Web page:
Per PWG "IPP Everywhere" [PWG5100.14], 'ipps' URIs MUST: a) Use the UTF-8 [STD63] charset for all components; and b) Use [STD66] rules for percent encoding data octets outside the US- ASCII-coded character set [ASCII].
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4.5. Examples of 'ipps' URIs

The following are examples of well-formed 'ipps' URIs for IPP Printers (for example, to be used as protocol elements in 'printer- uri' operation attributes of Print-Job request messages): ipps://example.com/ ipps://example.com/ipp ipps://example.com/ipp/faxout ipps://example.com/ipp/print ipps://example.com/ipp/scan ipps://example.com/ipp/print/bob ipps://example.com/ipp/print/ira Note: The use of an explicit 'ipp' path component followed by explicit 'print', 'faxout', 'scan', or other standard or vendor service component is best practice per [PWG5100.14], [PWG5100.15], and [PWG5100.17]. Each of the above URIs is a well-formed URI for an IPP Printer and each would reference a logically different IPP Printer, even though some of those IPP Printers might share the same host system. Note that 'print' might represent some grouping of IPP Printers (for example, a load-balancing spooler), while the 'bob' or 'ira' last path components might represent two different physical printer devices, or 'bob' and 'ira' might represent separate human recipients on the same physical printer device (for example, a physical printer supporting two job queues). Regardless, both 'bob' and 'ira' would behave as different and independent IPP Printers. The following are examples of well-formed 'ipps' URIs for IPP Printers with (optional) ports and paths: ipps://example.com/ ipps://example.com/ipp/print ipps://example.com:631/ipp/print The first and second 'ipps' URIs above will be resolved to port 631 (IANA-assigned well-known port for IPP). The second and third 'ipps' URIs above are equivalent (see Section 4.6). See: Sections 4.2 ("Syntax of 'ipps' URI Scheme") and 4.3 ("Associated Port for 'ipps' URI Scheme") in this document.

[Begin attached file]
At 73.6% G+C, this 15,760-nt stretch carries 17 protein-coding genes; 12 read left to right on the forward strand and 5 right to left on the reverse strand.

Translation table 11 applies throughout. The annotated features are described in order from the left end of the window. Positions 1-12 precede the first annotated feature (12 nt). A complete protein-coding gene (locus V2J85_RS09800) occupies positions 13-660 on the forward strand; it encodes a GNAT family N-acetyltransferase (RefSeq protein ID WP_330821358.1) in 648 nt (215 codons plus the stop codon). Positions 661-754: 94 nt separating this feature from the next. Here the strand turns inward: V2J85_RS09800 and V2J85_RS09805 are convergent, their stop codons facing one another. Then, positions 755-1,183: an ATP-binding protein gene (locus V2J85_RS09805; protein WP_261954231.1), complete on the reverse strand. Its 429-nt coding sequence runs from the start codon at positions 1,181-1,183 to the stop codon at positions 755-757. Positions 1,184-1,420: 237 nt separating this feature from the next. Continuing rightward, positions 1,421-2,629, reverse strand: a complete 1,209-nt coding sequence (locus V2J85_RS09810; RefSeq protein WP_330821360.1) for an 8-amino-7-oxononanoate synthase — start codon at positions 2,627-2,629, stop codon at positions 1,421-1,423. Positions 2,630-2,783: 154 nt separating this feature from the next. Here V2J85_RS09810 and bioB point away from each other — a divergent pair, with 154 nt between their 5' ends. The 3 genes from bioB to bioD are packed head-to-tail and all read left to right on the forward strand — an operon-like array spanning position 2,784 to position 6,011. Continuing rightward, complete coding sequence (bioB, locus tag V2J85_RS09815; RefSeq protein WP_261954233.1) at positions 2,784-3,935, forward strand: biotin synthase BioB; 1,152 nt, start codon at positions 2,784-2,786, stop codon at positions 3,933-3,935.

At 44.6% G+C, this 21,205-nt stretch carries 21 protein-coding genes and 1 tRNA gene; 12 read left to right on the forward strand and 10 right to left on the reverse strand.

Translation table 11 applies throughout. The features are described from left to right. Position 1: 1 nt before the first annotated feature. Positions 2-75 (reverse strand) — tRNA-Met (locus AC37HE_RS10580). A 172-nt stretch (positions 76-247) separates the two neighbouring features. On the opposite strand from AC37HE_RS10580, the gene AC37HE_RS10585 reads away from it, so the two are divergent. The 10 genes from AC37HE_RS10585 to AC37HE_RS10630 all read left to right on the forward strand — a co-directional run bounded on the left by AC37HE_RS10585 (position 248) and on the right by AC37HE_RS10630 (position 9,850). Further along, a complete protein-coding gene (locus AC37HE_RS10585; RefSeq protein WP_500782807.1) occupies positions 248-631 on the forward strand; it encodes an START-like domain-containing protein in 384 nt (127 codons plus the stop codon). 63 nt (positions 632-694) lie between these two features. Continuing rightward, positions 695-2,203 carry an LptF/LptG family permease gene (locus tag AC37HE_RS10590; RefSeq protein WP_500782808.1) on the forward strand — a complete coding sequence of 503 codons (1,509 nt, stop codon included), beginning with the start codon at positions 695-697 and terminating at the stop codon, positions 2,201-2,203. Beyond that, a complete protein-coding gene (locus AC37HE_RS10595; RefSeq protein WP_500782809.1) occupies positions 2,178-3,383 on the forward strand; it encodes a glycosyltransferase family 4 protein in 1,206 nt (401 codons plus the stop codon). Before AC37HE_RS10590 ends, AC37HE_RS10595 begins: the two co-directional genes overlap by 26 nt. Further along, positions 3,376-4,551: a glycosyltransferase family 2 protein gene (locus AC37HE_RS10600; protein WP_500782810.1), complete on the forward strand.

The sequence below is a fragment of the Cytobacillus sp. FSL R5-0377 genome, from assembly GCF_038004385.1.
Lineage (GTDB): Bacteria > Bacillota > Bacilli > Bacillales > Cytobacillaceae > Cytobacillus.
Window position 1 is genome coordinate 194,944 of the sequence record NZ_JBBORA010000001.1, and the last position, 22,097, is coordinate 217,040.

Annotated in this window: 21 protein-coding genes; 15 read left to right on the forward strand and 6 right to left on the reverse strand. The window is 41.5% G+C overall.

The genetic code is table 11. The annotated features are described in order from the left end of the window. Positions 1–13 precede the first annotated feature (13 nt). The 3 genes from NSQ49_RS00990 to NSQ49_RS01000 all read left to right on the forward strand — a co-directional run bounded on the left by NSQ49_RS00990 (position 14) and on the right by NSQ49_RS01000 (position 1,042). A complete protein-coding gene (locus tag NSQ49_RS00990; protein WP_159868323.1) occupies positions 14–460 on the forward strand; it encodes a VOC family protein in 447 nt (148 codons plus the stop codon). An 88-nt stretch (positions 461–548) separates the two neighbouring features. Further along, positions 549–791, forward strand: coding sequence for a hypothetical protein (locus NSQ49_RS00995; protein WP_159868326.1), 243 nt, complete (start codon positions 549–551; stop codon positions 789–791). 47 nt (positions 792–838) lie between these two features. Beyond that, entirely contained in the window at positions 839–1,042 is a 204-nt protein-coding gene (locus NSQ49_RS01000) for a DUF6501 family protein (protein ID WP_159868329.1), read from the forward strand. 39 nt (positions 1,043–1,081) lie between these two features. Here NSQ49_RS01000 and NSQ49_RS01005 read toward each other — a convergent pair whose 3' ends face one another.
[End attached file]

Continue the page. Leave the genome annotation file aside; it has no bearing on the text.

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4.6. Comparisons of 'ipps' URIs

Per PWG "IPP Everywhere" [PWG5100.14], when comparing two 'ipps' URIs to decide whether or not they match, an IPP Client MUST use the same rules as those defined for 'http' and 'https' URI comparisons in [RFC7230], with the following single exception: - A port that is empty or not given MUST be treated as equivalent to the well-known port for that 'ipps' URI (port 631). See: Section 4.3 ("Associated Port for 'ipps' URI Scheme") in this document. See: Section 2.7.3 ("http and https URI Normalization and Comparison") in [RFC7230].